These instances of private censorship, and many like them, are not subject to First Amendment protection since they are undertaken at the behest of corporate directors, and not governmental agencies. But the results can often be even more devastating. With no constitutional restrictions to rein them in, giant, multi-billion dollar companies end up making critical decisions on what content the general public can see, read, and hear – especially online. The corporations making these decisions are now more powerful than most countries – at least when it comes to being the gatekeepers of communication. The censorial power wielded by social networking platforms like Twitter and Facebook is readily confirmed by the knee-jerk reaction by governments under national revolt to immediately shut them down, although the effort is not always successful.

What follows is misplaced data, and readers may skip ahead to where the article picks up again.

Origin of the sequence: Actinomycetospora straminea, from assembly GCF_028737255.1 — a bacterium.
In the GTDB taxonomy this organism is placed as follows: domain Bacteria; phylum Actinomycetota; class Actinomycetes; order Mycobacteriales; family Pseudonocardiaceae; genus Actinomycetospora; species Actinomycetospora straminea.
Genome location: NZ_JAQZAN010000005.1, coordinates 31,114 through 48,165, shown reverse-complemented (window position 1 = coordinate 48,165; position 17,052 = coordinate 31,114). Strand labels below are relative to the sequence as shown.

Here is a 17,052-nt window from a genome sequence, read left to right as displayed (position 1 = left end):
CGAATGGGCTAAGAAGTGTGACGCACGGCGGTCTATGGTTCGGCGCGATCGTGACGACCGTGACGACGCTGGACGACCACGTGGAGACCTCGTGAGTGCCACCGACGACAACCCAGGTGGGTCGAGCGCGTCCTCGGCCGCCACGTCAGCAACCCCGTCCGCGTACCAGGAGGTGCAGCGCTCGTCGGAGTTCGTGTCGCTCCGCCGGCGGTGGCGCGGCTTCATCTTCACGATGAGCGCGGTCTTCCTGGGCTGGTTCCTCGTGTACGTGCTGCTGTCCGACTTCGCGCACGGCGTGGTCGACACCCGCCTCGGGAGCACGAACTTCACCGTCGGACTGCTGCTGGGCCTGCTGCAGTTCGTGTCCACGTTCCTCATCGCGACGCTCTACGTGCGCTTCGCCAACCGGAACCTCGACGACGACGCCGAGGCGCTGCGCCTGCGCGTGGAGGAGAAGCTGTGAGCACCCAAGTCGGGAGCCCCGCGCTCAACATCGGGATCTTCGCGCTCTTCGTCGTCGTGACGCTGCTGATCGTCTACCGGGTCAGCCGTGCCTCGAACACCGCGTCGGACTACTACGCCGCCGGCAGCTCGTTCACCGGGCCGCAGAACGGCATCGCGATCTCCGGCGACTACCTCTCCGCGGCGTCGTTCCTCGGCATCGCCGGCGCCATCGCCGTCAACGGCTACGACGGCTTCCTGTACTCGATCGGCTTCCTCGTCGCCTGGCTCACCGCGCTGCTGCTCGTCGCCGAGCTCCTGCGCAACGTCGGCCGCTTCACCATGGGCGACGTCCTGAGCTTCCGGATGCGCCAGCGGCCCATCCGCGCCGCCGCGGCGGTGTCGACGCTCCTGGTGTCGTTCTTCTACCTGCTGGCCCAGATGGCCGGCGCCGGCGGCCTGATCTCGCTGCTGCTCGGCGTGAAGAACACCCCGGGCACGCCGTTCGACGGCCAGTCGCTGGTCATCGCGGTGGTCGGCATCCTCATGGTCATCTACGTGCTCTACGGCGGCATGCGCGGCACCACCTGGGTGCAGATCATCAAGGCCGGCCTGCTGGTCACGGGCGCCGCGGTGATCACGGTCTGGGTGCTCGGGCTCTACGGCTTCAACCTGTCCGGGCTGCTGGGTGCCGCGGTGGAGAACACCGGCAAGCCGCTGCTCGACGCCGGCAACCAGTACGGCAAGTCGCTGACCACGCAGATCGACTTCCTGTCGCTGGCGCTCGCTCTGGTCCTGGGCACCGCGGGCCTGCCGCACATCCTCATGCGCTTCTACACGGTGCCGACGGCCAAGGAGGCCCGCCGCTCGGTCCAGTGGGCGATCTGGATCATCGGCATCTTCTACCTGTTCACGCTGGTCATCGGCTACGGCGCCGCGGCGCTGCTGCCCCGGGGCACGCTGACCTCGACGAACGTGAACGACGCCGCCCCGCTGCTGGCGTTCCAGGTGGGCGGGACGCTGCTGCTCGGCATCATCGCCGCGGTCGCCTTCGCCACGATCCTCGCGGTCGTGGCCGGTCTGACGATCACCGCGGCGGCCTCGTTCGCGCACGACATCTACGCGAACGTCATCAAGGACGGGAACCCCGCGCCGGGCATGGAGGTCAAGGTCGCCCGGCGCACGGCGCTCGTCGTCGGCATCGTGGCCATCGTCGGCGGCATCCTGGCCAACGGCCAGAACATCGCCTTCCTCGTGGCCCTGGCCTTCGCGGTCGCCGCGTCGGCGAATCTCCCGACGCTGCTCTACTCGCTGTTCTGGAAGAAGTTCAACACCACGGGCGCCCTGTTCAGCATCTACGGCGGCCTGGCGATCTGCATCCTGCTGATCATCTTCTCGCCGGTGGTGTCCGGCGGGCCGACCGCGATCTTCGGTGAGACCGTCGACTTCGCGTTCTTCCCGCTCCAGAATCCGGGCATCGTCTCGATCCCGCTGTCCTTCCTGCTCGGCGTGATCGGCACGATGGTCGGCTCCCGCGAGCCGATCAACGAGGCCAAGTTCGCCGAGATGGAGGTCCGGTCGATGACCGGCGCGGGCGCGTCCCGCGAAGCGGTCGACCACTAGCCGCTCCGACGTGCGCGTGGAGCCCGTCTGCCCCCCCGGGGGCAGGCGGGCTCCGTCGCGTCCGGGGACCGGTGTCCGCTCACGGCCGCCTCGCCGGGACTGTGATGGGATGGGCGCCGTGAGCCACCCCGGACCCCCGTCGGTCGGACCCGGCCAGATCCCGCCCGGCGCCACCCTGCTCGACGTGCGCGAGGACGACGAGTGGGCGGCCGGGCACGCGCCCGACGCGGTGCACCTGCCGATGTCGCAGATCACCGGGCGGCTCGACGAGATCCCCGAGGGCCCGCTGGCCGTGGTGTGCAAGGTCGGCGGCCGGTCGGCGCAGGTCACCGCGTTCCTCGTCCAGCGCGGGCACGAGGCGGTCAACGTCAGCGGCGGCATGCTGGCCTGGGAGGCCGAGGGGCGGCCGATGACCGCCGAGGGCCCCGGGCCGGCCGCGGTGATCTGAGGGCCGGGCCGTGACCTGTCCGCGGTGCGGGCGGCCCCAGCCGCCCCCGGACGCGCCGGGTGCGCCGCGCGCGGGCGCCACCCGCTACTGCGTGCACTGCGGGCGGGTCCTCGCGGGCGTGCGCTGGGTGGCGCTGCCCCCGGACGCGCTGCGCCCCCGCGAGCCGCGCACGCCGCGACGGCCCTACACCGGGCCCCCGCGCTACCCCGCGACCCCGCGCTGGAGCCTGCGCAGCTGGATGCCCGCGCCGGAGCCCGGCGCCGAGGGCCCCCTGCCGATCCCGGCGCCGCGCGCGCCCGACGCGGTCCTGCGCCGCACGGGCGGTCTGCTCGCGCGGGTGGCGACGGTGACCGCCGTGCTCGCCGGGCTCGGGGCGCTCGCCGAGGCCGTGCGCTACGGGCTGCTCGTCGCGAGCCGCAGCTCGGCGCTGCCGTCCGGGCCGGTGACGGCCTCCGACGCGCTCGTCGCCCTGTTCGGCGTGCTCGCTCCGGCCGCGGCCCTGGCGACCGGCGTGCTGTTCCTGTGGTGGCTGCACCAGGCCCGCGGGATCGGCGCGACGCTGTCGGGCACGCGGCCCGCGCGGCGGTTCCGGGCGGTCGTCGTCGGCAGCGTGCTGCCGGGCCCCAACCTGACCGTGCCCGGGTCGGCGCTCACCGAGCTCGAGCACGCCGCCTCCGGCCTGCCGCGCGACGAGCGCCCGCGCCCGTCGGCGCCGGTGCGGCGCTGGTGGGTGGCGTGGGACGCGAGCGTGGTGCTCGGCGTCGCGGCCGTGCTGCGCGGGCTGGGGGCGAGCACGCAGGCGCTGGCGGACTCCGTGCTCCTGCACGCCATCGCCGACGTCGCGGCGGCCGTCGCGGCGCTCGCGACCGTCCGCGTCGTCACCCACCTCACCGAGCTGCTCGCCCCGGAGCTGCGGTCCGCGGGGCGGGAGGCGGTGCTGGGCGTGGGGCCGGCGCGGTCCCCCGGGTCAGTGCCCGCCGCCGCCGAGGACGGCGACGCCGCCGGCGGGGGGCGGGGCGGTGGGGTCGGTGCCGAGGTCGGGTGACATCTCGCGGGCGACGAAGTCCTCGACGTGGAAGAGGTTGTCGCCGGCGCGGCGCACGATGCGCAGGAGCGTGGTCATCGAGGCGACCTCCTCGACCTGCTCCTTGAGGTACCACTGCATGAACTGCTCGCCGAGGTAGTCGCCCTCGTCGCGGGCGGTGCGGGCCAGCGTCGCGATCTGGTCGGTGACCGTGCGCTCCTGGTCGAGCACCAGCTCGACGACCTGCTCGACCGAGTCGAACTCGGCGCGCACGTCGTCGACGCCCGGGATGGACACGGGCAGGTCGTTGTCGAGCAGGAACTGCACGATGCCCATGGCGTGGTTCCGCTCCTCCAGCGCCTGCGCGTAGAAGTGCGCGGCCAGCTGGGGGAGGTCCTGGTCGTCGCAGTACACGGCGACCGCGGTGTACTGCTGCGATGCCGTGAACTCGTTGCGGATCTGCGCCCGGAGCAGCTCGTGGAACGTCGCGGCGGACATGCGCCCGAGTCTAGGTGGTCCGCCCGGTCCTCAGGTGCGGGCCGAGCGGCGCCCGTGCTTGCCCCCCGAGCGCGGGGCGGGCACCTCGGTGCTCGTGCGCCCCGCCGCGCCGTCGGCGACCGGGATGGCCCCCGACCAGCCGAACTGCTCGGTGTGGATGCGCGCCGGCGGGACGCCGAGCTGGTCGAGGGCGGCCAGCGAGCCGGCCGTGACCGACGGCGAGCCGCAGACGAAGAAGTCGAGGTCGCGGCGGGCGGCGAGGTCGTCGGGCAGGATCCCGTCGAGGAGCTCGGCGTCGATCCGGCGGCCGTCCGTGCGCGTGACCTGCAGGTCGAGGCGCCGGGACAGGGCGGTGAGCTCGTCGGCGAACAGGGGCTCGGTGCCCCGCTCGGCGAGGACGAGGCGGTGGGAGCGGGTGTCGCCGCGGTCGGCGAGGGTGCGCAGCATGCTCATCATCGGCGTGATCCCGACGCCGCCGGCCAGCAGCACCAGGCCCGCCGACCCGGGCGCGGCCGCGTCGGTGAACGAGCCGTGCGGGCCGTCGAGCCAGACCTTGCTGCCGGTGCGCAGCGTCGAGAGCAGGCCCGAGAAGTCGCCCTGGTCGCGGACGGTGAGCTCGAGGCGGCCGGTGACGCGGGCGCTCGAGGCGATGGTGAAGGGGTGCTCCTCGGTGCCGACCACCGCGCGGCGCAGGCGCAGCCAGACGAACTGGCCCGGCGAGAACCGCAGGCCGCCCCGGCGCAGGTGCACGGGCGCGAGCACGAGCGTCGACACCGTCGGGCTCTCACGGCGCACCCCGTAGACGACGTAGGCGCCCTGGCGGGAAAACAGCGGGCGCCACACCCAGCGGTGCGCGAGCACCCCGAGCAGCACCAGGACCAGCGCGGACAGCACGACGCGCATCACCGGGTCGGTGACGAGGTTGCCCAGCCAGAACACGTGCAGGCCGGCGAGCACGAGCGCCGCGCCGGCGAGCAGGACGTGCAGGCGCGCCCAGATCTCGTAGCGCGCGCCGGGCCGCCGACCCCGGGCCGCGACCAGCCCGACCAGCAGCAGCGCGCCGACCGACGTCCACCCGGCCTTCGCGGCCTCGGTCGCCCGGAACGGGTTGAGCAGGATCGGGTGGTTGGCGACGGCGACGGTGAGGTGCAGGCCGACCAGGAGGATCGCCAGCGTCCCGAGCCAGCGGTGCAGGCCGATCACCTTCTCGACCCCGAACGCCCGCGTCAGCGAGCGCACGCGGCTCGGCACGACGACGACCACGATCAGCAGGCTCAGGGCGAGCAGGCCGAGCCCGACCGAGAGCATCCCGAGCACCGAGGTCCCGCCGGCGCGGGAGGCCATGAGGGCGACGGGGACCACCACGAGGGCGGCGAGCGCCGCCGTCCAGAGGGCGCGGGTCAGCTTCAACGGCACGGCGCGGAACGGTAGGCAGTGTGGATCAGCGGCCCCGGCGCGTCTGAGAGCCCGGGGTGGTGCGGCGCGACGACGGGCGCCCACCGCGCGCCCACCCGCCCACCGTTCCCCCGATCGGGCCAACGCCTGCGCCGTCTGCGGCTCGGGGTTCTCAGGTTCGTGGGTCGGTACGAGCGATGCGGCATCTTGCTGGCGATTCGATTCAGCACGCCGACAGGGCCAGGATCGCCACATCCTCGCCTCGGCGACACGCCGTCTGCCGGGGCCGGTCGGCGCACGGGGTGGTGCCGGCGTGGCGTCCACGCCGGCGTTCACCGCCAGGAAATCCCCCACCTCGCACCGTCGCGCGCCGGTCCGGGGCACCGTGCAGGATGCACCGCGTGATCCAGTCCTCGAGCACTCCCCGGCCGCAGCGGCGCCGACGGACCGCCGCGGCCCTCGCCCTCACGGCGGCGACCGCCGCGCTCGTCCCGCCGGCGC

If the government is involved with, or encourages censorship by private parties, such as with Operation Choke Hold, legal remedies may be available under federal civil rights conspiracy laws. However, members of the general public are often confused about where their constitutional First Amendment rights end and where unrestrained “private censorship” begins. Part of this confusion may result from the ability to invoke the First Amendment defenses against defamation claims involving purely private parties. Some “SLAPP suit” statutes, again governing private disputes, are also grounded in First Amendment principles, thus adding to the confusion. However, these are narrow exceptions to the general rule that prevents individuals from relying on First Amendment rights when they are censored by private entities. Powerful online media entities like Google, Facebook and Twitter can, and do, routinely censor speech that they find offensive or which violates their acceptable use polices. Application of these policies may be arbitrary, inconsistent, or even discriminatory. But for now, the actions remain legal and constitutional.